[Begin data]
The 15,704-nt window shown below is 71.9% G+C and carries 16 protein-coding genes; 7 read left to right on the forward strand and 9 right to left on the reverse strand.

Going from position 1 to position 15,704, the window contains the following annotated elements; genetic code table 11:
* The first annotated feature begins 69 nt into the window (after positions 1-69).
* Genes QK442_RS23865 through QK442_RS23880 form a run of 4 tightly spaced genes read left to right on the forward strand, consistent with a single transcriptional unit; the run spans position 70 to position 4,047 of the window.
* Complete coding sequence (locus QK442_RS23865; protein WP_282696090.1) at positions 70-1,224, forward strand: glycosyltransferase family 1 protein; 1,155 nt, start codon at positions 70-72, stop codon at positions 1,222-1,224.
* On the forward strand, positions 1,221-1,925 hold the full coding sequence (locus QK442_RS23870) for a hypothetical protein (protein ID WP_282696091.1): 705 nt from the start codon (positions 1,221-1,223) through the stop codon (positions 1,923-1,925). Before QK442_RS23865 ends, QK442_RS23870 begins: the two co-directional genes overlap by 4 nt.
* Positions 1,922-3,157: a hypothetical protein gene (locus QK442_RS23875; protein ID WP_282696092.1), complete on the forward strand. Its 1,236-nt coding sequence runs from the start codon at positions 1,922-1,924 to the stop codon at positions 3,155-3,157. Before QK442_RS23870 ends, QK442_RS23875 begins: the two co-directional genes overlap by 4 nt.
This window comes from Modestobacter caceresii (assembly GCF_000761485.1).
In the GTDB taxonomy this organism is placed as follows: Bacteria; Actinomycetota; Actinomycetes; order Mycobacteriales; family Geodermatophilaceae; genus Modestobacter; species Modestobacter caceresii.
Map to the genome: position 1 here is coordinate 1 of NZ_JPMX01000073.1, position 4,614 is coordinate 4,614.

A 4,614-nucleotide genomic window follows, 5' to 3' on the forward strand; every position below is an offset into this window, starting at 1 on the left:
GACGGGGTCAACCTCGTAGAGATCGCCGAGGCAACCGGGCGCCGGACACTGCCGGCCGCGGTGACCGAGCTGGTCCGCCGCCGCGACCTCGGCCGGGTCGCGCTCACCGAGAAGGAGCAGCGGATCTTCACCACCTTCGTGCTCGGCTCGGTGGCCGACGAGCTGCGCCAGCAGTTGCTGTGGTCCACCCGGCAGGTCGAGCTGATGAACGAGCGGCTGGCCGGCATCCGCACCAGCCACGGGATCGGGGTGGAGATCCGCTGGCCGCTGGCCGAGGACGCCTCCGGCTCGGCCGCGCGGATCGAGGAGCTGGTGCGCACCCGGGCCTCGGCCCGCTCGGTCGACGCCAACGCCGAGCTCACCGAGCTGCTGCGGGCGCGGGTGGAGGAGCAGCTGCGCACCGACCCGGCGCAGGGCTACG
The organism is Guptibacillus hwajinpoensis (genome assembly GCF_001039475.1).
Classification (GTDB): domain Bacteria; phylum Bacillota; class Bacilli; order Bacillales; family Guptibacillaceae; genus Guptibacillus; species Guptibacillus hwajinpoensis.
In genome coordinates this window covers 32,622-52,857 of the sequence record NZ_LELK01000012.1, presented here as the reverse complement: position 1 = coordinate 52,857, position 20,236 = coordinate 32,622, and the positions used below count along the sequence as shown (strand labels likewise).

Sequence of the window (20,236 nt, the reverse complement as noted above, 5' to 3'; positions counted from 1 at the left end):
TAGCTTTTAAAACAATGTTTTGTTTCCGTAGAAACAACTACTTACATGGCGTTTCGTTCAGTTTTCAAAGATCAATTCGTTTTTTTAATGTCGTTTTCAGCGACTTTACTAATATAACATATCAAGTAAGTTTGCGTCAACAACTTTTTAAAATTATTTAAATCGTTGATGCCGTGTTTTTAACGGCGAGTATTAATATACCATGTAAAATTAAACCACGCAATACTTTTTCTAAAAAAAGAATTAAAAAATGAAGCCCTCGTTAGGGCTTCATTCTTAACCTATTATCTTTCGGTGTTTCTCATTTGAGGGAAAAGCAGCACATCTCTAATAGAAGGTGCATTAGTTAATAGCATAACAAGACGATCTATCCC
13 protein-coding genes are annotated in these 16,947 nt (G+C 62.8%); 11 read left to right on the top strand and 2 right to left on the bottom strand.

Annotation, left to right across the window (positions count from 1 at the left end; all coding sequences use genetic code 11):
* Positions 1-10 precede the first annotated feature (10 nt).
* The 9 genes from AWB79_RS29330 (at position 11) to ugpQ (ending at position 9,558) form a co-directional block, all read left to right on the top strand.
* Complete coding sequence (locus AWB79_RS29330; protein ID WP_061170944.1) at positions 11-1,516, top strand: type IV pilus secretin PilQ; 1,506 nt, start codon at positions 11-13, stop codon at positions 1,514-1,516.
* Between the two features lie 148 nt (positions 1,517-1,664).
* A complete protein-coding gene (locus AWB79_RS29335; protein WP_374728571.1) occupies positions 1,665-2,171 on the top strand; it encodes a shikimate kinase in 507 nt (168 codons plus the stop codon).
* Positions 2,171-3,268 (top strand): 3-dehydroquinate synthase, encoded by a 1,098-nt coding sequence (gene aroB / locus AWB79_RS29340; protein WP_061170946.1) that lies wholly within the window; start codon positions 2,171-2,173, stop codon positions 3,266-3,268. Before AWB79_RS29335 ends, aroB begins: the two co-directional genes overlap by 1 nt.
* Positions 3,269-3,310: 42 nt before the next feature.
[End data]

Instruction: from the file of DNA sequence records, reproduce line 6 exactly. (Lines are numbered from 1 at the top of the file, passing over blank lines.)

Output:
* On the forward strand, positions 1,221-1,925 hold the full coding sequence (locus QK442_RS23870) for a hypothetical protein (protein ID WP_282696091.1): 705 nt from the start codon (positions 1,221-1,223) through the stop codon (positions 1,923-1,925). Before QK442_RS23865 ends, QK442_RS23870 begins: the two co-directional genes overlap by 4 nt.